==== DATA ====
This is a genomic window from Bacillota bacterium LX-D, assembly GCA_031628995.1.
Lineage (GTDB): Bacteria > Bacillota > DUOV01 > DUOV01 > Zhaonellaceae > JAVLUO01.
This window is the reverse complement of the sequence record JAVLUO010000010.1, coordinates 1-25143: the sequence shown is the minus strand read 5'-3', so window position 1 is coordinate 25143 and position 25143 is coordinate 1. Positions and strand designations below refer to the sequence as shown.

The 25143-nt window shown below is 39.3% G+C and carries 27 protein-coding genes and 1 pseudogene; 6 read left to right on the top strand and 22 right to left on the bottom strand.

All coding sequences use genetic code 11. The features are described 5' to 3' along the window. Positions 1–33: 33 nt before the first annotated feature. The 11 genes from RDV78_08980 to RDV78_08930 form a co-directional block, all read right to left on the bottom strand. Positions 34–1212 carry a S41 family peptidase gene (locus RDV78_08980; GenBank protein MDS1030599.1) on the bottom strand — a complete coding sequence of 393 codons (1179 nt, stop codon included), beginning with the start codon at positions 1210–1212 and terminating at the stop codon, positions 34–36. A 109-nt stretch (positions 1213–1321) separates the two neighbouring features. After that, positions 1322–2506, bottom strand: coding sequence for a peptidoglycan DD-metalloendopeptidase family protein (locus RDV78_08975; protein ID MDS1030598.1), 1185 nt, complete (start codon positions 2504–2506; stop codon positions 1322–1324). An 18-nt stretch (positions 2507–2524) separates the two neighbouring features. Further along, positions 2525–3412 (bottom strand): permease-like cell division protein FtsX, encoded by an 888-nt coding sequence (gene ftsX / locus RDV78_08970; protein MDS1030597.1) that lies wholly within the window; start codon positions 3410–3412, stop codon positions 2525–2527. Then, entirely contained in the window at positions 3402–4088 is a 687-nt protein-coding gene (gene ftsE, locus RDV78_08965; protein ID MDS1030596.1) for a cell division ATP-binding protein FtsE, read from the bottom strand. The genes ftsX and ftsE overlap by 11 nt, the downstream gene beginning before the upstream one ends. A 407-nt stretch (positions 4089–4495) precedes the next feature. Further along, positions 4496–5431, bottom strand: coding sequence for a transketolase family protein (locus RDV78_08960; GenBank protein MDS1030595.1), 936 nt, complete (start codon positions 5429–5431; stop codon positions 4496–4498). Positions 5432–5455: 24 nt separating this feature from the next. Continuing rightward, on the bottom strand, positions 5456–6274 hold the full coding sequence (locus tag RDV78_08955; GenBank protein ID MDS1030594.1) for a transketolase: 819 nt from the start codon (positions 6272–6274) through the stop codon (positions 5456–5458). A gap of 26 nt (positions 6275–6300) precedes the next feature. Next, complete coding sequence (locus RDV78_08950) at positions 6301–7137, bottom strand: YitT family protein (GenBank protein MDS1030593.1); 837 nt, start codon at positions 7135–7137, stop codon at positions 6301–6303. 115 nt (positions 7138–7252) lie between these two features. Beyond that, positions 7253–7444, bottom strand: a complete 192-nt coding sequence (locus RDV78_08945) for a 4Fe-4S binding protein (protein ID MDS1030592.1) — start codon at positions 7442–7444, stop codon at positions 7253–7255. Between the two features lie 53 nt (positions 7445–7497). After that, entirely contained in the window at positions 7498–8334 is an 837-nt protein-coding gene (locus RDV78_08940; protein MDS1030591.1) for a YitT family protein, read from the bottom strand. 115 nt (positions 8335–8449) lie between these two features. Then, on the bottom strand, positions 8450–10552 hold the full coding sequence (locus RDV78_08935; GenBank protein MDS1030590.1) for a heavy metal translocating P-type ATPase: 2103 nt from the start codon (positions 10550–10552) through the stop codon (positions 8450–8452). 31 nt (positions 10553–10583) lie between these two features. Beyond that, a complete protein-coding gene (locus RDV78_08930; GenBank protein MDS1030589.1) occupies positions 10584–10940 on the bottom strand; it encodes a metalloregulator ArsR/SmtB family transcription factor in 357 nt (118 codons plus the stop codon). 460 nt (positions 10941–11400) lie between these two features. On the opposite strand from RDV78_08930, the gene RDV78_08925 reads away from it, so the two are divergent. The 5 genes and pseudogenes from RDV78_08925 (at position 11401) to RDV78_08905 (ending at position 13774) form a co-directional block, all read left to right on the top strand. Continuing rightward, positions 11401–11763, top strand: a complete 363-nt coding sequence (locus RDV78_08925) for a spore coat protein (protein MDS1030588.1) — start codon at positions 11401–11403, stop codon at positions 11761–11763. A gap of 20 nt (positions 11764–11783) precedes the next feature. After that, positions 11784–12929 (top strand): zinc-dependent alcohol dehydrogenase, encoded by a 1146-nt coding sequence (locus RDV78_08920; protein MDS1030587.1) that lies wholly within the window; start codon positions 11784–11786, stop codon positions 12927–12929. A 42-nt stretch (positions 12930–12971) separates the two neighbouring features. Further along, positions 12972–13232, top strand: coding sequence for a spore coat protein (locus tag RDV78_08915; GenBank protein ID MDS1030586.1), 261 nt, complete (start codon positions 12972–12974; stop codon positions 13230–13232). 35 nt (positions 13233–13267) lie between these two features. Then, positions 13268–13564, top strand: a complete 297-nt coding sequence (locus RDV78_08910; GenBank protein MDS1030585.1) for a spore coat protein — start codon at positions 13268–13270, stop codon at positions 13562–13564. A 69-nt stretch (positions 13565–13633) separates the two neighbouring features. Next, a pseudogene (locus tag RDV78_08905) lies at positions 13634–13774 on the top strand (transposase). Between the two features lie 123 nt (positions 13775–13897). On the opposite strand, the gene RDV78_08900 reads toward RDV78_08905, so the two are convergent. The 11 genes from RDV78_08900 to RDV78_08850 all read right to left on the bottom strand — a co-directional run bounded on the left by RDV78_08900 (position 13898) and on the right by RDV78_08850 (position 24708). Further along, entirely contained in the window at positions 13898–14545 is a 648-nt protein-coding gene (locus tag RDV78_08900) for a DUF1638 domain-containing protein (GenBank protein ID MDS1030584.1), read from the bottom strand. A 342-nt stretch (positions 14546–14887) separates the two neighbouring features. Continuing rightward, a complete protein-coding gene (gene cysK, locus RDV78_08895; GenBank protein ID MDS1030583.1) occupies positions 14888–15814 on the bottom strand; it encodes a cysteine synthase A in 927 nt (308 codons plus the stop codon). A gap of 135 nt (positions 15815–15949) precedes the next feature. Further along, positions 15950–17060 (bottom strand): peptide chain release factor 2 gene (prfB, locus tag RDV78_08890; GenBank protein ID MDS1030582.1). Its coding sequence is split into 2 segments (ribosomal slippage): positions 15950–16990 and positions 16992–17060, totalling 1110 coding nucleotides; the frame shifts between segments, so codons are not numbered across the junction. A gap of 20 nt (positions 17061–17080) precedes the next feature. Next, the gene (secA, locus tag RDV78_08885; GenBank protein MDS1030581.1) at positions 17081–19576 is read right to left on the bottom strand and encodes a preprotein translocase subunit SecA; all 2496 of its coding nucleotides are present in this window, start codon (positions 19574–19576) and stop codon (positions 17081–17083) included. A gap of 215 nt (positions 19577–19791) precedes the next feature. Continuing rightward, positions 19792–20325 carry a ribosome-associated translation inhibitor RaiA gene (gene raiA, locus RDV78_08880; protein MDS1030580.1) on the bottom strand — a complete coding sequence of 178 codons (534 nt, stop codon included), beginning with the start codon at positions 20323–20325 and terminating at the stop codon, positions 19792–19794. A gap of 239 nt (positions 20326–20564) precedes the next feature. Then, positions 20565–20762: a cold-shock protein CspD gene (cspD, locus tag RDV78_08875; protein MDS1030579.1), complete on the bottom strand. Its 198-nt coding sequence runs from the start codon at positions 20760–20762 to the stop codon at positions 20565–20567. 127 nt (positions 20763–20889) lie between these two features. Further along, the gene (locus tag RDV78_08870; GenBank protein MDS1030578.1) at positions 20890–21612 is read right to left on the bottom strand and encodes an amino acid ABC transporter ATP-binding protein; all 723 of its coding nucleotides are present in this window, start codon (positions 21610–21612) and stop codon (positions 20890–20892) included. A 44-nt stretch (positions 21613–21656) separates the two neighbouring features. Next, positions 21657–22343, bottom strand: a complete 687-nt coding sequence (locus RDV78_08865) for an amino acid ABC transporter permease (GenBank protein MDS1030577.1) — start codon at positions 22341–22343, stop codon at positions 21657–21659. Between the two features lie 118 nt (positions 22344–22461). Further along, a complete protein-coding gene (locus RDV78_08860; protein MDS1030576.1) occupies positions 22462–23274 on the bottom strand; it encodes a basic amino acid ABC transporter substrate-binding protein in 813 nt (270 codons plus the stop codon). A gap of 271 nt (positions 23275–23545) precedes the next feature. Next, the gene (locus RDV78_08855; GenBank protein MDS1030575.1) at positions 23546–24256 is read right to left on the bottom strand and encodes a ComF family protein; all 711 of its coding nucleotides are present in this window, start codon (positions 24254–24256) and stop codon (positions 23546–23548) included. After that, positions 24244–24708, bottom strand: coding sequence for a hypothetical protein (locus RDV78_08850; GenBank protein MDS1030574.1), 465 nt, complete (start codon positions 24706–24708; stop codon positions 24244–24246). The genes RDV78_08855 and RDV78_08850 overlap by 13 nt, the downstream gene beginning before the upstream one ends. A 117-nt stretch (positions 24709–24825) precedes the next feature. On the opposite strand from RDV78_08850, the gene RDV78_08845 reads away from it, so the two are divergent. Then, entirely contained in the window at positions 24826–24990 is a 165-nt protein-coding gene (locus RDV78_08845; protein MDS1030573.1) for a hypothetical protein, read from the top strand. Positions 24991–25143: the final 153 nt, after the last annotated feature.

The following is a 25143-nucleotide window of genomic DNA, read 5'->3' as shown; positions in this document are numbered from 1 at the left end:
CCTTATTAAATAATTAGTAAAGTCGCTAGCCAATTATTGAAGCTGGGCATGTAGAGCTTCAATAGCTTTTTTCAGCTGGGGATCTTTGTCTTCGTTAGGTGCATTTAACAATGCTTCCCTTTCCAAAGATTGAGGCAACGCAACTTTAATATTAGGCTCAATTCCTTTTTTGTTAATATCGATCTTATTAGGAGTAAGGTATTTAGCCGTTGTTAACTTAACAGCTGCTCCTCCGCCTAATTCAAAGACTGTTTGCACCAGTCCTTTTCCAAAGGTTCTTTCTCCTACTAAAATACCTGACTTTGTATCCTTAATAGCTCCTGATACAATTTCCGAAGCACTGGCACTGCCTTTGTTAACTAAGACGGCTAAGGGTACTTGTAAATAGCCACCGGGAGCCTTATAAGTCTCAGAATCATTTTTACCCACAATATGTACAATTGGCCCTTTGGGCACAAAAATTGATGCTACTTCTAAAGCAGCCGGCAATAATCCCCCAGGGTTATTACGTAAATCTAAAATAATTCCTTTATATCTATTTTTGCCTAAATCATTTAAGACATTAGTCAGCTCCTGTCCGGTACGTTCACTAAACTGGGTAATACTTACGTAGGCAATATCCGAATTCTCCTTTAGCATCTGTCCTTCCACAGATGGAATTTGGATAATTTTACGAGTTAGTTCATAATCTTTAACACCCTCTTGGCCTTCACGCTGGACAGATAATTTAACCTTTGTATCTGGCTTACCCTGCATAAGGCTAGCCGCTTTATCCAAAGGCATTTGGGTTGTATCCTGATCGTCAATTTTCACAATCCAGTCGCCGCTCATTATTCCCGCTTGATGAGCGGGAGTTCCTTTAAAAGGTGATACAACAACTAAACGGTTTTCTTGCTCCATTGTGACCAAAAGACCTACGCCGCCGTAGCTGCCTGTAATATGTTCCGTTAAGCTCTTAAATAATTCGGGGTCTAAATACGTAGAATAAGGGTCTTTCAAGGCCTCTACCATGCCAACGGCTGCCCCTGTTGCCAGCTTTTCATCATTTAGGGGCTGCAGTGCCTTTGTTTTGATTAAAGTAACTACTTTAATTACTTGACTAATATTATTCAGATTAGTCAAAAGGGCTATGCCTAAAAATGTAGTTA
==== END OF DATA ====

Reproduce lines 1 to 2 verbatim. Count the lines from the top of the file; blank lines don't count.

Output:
This is a genomic window from Bacillota bacterium LX-D, assembly GCA_031628995.1.
Lineage (GTDB): Bacteria > Bacillota > DUOV01 > DUOV01 > Zhaonellaceae > JAVLUO01.